oppn parties Needed: Regulatory Framework For Satellite-Linked Internet Services

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oppn parties
Needed: Regulatory Framework For Satellite-Linked Internet Services

By A Special Correspondent
First publised on 2021-11-30 10:16:28

Although the Centre has cautioned the public against falling for the advertisements or briefs being put forward by Starlink Internet Services (a division of US-based aerospace company SpaceX) for satellite-linked internet services (SLIS) in India as a prelude to the 'proposed' launch on the plea that no one has been granted a license to start such a service in India, it is clear that SLIS is a service whose time will come, sooner rather than later. Consequently, the government cannot avoid or defer creating a policy and regulatory framework for the same.

With the costs of putting a Low Earth Orbit satellite (Leo) falling drastically and expected to fall further, SLIS has become a cost-effective, faster and stable way of delivering internet services to the end user. While Starlink is the first global player to have thought of starting SLIS in India, the size of the market will lure many other players pretty soon. Hence the government must adapt policy to emerging trends, especially in case of technology as any delay means that the country will be left out of technological advances or will get to use them late, by which time the world would have moved on to a newer, better technology.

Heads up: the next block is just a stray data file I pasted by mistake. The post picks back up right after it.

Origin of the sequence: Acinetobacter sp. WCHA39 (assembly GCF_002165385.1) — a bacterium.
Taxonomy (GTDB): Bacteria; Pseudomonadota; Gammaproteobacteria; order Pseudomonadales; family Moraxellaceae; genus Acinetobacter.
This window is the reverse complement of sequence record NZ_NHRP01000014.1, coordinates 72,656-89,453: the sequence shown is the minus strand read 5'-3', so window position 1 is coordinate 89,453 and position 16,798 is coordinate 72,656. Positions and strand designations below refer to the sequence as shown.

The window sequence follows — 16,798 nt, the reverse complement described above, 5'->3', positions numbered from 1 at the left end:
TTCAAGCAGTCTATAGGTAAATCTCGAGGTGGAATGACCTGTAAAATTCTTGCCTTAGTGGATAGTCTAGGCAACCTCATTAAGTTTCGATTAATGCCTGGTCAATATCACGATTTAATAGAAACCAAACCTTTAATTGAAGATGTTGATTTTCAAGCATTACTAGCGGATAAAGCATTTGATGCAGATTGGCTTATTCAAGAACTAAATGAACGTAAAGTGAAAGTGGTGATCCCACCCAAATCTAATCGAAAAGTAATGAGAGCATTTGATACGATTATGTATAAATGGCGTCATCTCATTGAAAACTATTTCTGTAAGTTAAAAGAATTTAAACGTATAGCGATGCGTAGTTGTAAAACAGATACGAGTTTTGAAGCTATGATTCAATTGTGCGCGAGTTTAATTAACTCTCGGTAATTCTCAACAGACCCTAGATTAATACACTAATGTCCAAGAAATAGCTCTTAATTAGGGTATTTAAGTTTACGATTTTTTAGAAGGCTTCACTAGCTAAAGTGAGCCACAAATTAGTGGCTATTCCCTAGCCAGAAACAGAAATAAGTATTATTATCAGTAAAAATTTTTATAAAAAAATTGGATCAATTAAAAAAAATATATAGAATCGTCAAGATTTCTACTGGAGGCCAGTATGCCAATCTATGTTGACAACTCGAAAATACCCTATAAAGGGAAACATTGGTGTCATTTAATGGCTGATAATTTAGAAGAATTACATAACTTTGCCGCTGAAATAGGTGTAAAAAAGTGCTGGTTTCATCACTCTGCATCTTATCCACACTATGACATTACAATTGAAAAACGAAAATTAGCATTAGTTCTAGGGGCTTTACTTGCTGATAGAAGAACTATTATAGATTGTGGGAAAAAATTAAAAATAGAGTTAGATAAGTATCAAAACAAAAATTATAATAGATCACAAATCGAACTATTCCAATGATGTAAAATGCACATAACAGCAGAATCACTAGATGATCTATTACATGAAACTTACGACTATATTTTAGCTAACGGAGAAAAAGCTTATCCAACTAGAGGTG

It is not that the government is ignoring SLIS. One year ago, telecom regulator Trai was tasked with recommending a licensing framework for SLIS. It submitted its recommendations in August this year. The government must not sit on them but must act fast to decide the policy. In doing so, as recommended by Trai, it must ensure that while new companies with new technology are welcome, the licensing norms of existing players are also suitably altered to allow them to tap new technology, either alone or in partnership with foreign biggies.

Emerging technology is allowing convergence across sectors. To account for this, the licensing policy needs to be flexible and it must not put firms into a strait jacket. They must be allowed to apply to tap new technology in the existing license, of course by paying additional fees. The playing field must be level. If new players enter with new technology, existing players must be free to use the same technology to compete with them.

pic courtesy: groundcontrol.com